Constitutional symptoms related to infection of other body parts by the parasite. Isolation of the parasite. These diseases are common in Africa and Central America.

TREATMENT:     Various antiparasitic drugs

    (3)     Infections of the Cornea


ETIOLOGICAL AGENTS:     Pseudomonas aeruginosa
                                                Streptococcus pneumoniae
                                                Staphylococcus aureus
                                                Streptococcus pyogenes
                                                Proteus sp.
                                                Neisseria sp.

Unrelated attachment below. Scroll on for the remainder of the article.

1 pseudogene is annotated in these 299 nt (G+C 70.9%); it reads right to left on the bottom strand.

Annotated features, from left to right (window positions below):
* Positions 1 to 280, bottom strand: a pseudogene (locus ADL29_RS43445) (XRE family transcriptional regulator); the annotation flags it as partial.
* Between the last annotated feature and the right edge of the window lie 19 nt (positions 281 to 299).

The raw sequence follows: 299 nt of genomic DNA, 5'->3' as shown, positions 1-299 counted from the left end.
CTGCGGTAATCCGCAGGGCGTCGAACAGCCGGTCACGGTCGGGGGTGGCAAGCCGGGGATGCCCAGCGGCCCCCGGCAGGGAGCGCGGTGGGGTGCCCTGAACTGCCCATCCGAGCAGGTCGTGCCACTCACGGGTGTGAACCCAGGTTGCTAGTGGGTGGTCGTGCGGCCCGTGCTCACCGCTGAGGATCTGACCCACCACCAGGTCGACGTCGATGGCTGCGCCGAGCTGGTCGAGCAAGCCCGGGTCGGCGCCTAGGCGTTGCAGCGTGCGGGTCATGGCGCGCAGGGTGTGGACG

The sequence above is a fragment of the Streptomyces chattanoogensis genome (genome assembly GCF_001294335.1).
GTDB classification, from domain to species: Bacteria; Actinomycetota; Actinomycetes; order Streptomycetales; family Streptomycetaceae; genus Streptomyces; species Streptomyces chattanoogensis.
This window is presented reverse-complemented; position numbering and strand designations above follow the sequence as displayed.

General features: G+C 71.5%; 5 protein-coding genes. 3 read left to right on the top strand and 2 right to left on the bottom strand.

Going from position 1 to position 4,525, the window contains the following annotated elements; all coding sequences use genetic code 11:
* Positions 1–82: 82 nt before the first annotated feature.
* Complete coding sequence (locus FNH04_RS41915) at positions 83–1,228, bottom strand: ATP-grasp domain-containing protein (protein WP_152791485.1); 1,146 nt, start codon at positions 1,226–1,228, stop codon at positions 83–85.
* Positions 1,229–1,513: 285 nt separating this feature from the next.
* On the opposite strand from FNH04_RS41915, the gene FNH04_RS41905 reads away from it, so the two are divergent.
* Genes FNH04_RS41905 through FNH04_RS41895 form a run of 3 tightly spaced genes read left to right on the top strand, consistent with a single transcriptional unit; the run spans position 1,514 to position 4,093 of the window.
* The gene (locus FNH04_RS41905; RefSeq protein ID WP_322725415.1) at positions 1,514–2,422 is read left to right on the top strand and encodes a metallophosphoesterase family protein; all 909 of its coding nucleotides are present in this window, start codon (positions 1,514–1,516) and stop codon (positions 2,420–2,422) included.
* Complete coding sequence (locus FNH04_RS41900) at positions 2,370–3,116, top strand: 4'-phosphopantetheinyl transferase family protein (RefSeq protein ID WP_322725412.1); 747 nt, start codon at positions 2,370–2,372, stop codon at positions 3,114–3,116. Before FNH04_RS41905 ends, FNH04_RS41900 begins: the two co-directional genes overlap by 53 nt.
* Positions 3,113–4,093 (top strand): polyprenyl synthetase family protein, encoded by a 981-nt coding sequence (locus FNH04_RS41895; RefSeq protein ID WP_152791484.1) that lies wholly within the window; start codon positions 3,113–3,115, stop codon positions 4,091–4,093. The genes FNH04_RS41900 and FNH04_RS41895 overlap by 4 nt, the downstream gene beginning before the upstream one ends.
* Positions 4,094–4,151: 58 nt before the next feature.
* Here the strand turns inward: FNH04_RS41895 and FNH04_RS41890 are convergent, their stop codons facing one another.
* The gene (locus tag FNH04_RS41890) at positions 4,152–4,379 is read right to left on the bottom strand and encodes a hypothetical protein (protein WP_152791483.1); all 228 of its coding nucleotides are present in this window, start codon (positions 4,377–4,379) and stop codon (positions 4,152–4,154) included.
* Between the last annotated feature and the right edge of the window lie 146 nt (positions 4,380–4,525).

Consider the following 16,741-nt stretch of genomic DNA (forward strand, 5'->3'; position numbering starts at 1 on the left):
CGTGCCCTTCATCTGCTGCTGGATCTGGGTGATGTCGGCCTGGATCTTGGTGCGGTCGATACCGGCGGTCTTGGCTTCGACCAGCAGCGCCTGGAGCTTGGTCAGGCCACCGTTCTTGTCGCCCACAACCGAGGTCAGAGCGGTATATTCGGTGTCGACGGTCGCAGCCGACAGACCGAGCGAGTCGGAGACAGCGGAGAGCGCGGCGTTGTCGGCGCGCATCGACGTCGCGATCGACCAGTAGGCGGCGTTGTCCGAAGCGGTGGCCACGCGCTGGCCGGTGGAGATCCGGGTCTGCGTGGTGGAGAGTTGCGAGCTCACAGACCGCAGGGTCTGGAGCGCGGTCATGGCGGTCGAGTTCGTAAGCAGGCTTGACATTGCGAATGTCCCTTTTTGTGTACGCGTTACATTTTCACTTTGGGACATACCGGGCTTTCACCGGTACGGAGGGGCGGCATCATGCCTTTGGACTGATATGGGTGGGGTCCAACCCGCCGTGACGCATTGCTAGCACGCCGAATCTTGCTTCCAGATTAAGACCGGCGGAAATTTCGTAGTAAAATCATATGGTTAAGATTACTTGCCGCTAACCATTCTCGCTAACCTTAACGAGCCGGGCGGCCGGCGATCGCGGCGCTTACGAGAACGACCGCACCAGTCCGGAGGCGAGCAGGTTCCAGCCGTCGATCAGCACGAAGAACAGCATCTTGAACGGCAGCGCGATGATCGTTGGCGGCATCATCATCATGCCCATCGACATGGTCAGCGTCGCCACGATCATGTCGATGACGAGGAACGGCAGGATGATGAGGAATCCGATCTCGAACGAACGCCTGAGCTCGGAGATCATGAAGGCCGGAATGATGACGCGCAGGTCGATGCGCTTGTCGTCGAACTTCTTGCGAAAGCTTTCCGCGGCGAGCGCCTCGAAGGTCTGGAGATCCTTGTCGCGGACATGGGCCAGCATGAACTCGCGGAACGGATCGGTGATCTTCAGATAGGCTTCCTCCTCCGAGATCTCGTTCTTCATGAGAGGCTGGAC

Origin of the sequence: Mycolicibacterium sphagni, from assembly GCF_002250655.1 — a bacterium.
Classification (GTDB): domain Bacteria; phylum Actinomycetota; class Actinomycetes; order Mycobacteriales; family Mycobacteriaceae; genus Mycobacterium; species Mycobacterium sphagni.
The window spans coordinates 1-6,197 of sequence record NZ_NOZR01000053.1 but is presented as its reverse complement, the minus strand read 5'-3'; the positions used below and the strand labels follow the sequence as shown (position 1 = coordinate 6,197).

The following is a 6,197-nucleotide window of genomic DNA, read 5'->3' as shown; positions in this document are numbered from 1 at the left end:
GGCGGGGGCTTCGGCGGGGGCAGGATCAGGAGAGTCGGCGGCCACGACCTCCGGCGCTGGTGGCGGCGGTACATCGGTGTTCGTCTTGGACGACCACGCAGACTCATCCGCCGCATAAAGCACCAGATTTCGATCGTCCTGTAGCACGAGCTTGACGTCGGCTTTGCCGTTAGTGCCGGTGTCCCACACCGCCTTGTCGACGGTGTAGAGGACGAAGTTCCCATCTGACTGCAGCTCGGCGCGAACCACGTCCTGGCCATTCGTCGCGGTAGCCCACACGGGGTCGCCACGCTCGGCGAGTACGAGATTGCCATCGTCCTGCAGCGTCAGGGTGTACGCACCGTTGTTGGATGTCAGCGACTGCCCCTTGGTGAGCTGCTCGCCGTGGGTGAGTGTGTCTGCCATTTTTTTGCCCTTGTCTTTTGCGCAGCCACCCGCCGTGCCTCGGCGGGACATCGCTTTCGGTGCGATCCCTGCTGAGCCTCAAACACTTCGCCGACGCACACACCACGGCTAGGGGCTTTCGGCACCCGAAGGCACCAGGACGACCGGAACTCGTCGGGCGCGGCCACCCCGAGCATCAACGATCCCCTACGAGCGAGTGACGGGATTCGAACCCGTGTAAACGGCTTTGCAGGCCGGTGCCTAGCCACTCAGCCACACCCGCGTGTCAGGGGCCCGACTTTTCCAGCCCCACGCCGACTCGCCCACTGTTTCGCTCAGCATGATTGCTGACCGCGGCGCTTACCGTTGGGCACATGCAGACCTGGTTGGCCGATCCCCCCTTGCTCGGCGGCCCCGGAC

Corynebacterium sp.
                                                Haemophilus sp.
                                                Mycobacterium fortuitum
                                                Human Herpesvirus 1 (Herpes simplex 1 virus)
                                                Adenovirus types 3 and 8
                                                Fusarium sp.
                                                Aspergillus sp.
                                                Candida albicans


    Corneal disease commonly provokes toxic reactions intraocularly in the form of hypopyon (leukocytes in the anterior chamber) and iritis (resulting in photophobia). The cornea itself has an epithelium that rapidly undergoes mitosis and that consequently heals quickly after trauma. It is held together by a collagen matrix; yet peculiarly, the corneal epithelium contains a collagen-destroying enzyme, collagenase. This enzyme is released whenever there is trauma to the corneal epithelium whether caused by physical, chemical or bacterial disruption.